Within a week of seeing
seven stars in the moon’s
thick ring, it started to snow.
We are already weeks in,
snow deep in corners
and shade, refusing to leave.
At this point, it would be stupid
to call it quits. We finally drove
through town on what felt like
rails at the amusement park
last night — our own tin lizzy
machine. You sped round
the corner to gain momentum you said.
My mother said the worst winter
on record is still ’77 — the year
my brother was born. She drove
to the church in feet of ice just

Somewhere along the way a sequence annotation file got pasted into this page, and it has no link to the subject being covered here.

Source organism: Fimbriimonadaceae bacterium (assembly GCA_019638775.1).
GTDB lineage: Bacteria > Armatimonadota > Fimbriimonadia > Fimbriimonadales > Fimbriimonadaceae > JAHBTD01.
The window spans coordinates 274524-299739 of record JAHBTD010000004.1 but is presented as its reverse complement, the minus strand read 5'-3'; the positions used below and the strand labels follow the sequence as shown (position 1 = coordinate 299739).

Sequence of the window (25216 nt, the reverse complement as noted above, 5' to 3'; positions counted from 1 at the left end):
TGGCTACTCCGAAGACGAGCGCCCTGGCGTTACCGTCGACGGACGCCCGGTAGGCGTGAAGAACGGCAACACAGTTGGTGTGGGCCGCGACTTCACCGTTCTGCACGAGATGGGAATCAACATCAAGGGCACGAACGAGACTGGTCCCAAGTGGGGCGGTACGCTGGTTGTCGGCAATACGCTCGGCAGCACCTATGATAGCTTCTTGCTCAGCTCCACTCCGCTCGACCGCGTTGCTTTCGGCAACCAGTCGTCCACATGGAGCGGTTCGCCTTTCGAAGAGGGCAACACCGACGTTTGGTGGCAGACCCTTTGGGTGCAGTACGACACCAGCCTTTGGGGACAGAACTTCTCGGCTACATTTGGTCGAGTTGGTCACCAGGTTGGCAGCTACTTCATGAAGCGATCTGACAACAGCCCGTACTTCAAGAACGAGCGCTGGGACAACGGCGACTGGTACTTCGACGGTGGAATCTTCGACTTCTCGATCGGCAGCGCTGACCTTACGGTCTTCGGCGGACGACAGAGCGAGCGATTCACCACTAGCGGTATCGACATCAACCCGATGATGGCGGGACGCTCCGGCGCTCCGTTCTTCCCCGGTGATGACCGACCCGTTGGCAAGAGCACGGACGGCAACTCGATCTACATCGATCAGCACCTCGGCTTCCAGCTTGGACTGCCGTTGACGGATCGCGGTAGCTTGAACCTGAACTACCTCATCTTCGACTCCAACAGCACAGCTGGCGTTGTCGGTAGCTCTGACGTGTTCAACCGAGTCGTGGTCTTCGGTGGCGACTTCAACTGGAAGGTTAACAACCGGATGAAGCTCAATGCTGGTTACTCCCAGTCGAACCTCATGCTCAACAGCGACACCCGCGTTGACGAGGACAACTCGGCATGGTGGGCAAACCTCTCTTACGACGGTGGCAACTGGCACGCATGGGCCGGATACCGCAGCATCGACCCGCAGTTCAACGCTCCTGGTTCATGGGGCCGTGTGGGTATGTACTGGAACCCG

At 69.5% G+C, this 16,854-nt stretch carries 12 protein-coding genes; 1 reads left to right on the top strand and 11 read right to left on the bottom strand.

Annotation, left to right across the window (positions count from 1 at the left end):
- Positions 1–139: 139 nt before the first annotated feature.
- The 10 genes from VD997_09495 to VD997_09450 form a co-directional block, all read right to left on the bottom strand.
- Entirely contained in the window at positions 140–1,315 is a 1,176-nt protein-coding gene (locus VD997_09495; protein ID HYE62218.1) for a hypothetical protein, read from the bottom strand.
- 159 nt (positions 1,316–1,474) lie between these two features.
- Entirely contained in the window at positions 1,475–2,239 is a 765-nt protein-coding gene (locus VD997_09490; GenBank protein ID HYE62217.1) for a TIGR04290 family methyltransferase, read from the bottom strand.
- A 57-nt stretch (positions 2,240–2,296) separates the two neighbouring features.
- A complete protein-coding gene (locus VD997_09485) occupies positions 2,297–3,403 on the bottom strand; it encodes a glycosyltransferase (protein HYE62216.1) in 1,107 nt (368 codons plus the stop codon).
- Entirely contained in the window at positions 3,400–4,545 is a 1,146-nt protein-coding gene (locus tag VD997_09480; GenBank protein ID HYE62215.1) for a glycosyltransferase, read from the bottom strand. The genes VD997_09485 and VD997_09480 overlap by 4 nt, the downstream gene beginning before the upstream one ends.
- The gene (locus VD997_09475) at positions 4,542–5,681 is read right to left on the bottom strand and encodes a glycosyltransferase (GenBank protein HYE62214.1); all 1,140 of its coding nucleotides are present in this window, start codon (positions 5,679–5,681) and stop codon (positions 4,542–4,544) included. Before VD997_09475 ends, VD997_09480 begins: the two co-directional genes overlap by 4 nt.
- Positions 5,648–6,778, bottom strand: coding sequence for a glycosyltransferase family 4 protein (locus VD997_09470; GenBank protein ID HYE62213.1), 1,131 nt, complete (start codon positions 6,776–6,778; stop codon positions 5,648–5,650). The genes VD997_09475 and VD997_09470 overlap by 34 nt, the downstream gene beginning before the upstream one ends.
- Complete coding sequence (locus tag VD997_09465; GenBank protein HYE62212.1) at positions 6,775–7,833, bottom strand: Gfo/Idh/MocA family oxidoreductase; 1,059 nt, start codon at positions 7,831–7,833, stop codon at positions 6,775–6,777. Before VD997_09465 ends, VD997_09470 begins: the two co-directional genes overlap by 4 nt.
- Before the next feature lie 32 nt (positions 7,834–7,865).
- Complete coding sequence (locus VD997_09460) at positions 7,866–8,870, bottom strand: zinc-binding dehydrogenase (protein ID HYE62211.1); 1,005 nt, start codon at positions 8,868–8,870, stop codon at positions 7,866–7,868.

to ensure a baptism, even
the priest scolded her.
Jennie Malboeuf is a native of Kentucky. Her work is forthcoming in Poet Lore, the Potomac Review, The Cortland Review, and Unsplendid, is currently featured on The Pinch, and has been published in the Southeast Review, Mid-American Review, Mississippi Review, and Columbia Poetry Review. She was recently awarded a Dorothy Sargent Rosenberg Award, was a finalist for the Arts & Letters Rumi Prize, the Akron Poetry Prize, the Iowa Review Prize, and was shortlisted by the Missouri Review Editors’ Prizes. She lives in North Carolina and teaches writing at Guilford College.